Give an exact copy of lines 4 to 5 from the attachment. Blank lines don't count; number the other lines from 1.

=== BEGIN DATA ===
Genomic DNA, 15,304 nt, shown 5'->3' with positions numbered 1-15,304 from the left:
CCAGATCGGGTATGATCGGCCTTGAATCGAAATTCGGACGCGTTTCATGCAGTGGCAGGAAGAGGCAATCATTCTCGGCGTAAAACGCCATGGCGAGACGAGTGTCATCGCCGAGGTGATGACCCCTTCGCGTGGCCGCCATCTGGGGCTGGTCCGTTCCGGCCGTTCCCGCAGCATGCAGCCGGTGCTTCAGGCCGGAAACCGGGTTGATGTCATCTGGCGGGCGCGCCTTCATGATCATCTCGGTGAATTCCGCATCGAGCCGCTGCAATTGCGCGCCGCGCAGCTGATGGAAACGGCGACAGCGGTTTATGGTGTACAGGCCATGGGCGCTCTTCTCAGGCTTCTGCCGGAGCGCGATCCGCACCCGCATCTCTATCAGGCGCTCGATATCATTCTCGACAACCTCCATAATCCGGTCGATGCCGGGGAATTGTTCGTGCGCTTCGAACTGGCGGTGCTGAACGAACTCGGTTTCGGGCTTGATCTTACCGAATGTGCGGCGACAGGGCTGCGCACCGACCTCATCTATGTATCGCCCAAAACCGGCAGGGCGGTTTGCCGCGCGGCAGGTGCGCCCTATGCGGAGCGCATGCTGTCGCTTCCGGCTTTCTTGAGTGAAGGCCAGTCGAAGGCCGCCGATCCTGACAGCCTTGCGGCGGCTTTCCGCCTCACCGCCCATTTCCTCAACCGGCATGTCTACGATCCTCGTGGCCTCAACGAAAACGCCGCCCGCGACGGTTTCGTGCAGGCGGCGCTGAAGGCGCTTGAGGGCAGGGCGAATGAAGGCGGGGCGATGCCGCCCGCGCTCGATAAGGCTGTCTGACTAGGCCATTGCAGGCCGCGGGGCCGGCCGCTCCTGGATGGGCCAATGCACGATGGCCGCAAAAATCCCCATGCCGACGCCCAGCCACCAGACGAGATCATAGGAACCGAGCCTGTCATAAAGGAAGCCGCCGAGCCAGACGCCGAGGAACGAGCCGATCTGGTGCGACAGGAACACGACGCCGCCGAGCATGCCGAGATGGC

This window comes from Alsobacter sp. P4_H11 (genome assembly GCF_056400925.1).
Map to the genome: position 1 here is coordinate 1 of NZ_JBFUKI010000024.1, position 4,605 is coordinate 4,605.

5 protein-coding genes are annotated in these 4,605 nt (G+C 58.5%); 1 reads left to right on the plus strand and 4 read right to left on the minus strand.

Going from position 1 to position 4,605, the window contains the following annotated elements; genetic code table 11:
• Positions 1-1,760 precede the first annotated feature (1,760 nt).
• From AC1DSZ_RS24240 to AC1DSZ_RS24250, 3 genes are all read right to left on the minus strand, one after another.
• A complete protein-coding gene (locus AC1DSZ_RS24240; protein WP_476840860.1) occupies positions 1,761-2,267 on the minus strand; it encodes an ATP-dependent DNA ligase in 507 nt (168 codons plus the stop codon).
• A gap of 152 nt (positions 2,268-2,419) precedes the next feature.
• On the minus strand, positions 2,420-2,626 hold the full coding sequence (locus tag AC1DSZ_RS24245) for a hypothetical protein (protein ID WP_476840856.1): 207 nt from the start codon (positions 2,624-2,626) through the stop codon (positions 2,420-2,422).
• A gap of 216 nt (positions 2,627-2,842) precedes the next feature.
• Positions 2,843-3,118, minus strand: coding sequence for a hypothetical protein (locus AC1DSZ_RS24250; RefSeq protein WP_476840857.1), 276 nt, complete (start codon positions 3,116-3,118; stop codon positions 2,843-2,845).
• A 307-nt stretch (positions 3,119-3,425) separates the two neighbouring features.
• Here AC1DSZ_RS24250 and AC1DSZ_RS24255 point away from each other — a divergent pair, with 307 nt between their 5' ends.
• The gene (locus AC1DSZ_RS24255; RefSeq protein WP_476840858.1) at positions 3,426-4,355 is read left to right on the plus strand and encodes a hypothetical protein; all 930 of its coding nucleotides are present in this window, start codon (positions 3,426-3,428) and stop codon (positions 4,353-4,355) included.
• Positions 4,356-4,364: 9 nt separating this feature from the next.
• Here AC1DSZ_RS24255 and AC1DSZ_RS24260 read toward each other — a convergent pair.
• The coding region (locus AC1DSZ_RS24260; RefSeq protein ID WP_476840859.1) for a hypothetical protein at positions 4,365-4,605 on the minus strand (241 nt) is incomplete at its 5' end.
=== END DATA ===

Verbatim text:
Map to the genome: position 1 here is coordinate 1 of NZ_JBFUKI010000024.1, position 4,605 is coordinate 4,605.

5 protein-coding genes are annotated in these 4,605 nt (G+C 58.5%); 1 reads left to right on the plus strand and 4 read right to left on the minus strand.